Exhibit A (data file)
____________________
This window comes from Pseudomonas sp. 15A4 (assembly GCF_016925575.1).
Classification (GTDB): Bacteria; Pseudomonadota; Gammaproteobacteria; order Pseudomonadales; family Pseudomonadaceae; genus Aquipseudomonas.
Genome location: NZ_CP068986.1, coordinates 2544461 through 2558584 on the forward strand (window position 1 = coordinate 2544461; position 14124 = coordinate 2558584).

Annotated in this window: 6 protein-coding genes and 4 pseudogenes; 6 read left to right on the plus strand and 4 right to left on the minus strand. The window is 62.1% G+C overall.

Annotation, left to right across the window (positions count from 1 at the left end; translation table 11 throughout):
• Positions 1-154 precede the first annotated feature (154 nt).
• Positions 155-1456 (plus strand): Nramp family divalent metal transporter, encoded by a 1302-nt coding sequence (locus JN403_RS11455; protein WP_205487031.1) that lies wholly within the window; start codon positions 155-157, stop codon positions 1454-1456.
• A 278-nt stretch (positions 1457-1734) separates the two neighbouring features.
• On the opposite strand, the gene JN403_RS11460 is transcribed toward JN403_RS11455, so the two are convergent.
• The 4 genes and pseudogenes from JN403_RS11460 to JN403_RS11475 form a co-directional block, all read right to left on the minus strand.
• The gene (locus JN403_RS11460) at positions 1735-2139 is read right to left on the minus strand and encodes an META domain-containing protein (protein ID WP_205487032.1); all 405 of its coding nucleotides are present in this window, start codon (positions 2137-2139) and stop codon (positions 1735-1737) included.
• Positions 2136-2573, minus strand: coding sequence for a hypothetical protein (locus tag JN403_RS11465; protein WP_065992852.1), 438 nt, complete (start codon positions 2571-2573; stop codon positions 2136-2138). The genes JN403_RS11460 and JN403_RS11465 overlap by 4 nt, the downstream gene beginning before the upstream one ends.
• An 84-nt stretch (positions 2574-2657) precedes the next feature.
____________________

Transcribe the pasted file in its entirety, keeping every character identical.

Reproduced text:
This window comes from Pseudomonas sp. 15A4 (assembly GCF_016925575.1).
Classification (GTDB): Bacteria; Pseudomonadota; Gammaproteobacteria; order Pseudomonadales; family Pseudomonadaceae; genus Aquipseudomonas.
Genome location: NZ_CP068986.1, coordinates 2544461 through 2558584 on the forward strand (window position 1 = coordinate 2544461; position 14124 = coordinate 2558584).

Annotated in this window: 6 protein-coding genes and 4 pseudogenes; 6 read left to right on the plus strand and 4 right to left on the minus strand. The window is 62.1% G+C overall.

Annotation, left to right across the window (positions count from 1 at the left end; translation table 11 throughout):
• Positions 1-154 precede the first annotated feature (154 nt).
• Positions 155-1456 (plus strand): Nramp family divalent metal transporter, encoded by a 1302-nt coding sequence (locus JN403_RS11455; protein WP_205487031.1) that lies wholly within the window; start codon positions 155-157, stop codon positions 1454-1456.
• A 278-nt stretch (positions 1457-1734) separates the two neighbouring features.
• On the opposite strand, the gene JN403_RS11460 is transcribed toward JN403_RS11455, so the two are convergent.
• The 4 genes and pseudogenes from JN403_RS11460 to JN403_RS11475 form a co-directional block, all read right to left on the minus strand.
• The gene (locus JN403_RS11460) at positions 1735-2139 is read right to left on the minus strand and encodes an META domain-containing protein (protein ID WP_205487032.1); all 405 of its coding nucleotides are present in this window, start codon (positions 2137-2139) and stop codon (positions 1735-1737) included.
• Positions 2136-2573, minus strand: coding sequence for a hypothetical protein (locus tag JN403_RS11465; protein WP_065992852.1), 438 nt, complete (start codon positions 2571-2573; stop codon positions 2136-2138). The genes JN403_RS11460 and JN403_RS11465 overlap by 4 nt, the downstream gene beginning before the upstream one ends.
• An 84-nt stretch (positions 2574-2657) precedes the next feature.